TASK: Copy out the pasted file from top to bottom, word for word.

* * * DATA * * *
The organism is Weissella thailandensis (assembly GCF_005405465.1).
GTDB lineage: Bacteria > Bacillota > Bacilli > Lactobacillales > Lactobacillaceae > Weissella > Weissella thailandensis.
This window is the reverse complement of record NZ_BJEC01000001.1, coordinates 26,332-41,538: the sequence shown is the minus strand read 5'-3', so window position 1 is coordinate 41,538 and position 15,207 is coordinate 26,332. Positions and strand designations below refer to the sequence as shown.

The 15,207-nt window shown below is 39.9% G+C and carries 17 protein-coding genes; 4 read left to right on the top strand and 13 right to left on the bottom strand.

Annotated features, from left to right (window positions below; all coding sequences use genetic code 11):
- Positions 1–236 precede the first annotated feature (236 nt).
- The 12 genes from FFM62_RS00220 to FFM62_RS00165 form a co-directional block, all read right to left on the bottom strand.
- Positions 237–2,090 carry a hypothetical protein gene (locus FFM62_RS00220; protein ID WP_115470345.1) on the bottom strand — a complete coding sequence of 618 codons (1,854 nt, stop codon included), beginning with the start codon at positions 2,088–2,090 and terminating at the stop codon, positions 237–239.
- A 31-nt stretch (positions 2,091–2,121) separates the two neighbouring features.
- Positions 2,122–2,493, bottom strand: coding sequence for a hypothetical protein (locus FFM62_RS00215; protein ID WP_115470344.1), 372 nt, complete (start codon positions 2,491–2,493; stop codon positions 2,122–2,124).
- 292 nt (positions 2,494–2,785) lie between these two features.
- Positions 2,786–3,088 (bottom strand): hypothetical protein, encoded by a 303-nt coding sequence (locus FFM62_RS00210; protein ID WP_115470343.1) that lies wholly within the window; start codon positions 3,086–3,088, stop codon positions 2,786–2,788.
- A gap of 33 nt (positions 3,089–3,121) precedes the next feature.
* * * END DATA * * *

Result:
The organism is Weissella thailandensis (assembly GCF_005405465.1).
GTDB lineage: Bacteria > Bacillota > Bacilli > Lactobacillales > Lactobacillaceae > Weissella > Weissella thailandensis.
This window is the reverse complement of record NZ_BJEC01000001.1, coordinates 26,332-41,538: the sequence shown is the minus strand read 5'-3', so window position 1 is coordinate 41,538 and position 15,207 is coordinate 26,332. Positions and strand designations below refer to the sequence as shown.

The 15,207-nt window shown below is 39.9% G+C and carries 17 protein-coding genes; 4 read left to right on the top strand and 13 right to left on the bottom strand.

Annotated features, from left to right (window positions below; all coding sequences use genetic code 11):
- Positions 1–236 precede the first annotated feature (236 nt).
- The 12 genes from FFM62_RS00220 to FFM62_RS00165 form a co-directional block, all read right to left on the bottom strand.
- Positions 237–2,090 carry a hypothetical protein gene (locus FFM62_RS00220; protein ID WP_115470345.1) on the bottom strand — a complete coding sequence of 618 codons (1,854 nt, stop codon included), beginning with the start codon at positions 2,088–2,090 and terminating at the stop codon, positions 237–239.
- A 31-nt stretch (positions 2,091–2,121) separates the two neighbouring features.
- Positions 2,122–2,493, bottom strand: coding sequence for a hypothetical protein (locus FFM62_RS00215; protein ID WP_115470344.1), 372 nt, complete (start codon positions 2,491–2,493; stop codon positions 2,122–2,124).
- 292 nt (positions 2,494–2,785) lie between these two features.
- Positions 2,786–3,088 (bottom strand): hypothetical protein, encoded by a 303-nt coding sequence (locus FFM62_RS00210; protein ID WP_115470343.1) that lies wholly within the window; start codon positions 3,086–3,088, stop codon positions 2,786–2,788.
- A gap of 33 nt (positions 3,089–3,121) precedes the next feature.